What is the effect of ionizing radiation on a women's risk for breast cancer?

Updated: Dec 26, 2019
  • Author: Graham A Colditz, MD, DrPH; Chief Editor: Chandandeep Nagi, MD  more...
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Answer

Answer

The knowledge that ionizing radiation to the chest in cumulative moderate-to-high doses (eg, 1-3 Gy) at young ages substantially increases breast cancer risk comes from several lines of evidence, including atomic bomb survivor studies, studies of diagnostic-therapeutic uses of radiation, and occupational studies. Among survivors of the atomic bombing of Hiroshima and Nagasaki, breast cancer risk was strongly associated with estimated breast tissue dose of radiation. [21] Further, the excess risk of breast cancer associated with each radiation dose depended heavily upon the age at the time of the bombing, being highest for women exposed before age ten years. For women exposed after age 40 years, there was no significant elevation in subsequent breast cancer risk.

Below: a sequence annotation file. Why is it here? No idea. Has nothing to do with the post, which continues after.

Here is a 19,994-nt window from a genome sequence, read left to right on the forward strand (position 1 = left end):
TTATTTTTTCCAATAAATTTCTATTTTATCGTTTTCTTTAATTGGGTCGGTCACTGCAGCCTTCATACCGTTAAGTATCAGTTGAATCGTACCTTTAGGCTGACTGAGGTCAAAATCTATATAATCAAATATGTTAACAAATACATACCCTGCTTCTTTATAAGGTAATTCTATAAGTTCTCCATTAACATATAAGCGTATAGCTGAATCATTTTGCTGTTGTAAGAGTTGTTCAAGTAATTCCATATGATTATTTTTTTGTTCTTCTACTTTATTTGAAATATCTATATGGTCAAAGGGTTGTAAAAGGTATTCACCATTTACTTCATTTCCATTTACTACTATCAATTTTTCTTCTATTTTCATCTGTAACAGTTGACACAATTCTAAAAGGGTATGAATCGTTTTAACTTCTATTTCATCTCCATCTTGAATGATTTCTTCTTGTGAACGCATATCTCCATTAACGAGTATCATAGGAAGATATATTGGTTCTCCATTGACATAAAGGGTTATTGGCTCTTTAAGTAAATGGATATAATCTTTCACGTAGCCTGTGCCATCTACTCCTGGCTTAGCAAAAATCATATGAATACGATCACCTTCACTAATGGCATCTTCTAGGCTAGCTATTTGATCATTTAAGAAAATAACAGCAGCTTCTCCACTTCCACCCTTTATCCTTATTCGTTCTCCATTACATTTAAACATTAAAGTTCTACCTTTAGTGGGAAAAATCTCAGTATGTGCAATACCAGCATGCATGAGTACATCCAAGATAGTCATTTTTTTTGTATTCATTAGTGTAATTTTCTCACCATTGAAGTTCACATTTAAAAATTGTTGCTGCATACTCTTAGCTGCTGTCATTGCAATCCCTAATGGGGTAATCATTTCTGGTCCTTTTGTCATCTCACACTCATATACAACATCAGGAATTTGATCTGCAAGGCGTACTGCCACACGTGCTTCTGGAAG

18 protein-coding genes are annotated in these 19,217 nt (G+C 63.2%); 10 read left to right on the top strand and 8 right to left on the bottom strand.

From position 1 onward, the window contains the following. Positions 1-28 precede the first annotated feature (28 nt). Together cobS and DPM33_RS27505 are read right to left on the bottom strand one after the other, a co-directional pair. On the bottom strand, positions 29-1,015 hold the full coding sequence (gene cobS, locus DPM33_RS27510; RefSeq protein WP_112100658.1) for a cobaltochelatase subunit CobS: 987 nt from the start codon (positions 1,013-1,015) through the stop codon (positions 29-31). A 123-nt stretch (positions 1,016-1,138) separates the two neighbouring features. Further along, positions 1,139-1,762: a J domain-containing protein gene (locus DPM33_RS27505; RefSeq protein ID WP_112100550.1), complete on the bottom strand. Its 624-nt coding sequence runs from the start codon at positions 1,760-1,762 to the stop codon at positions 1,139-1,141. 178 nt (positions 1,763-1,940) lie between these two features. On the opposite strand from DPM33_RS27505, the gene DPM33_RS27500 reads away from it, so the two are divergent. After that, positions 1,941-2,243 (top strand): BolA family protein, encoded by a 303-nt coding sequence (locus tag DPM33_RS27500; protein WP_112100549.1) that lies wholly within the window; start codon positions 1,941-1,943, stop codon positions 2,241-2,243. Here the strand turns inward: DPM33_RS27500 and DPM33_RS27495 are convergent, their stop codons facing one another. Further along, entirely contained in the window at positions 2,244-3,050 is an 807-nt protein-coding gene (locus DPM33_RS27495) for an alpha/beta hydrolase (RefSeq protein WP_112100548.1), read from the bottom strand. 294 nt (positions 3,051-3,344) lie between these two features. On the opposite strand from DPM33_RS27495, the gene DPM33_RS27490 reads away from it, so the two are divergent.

Studies of diagnostic radiation have revealed a similar pattern of excess risk of breast cancer associated both with higher doses and with younger ages at exposure. Studies of therapeutic radiation for nonmalignant and malignant disease have revealed the same pattern. In a study of women exposed to radiation therapy to the chest as treatment for Hodgkin disease, the excess risk of breast cancer was dependent on dose and age at irradiation. [82]


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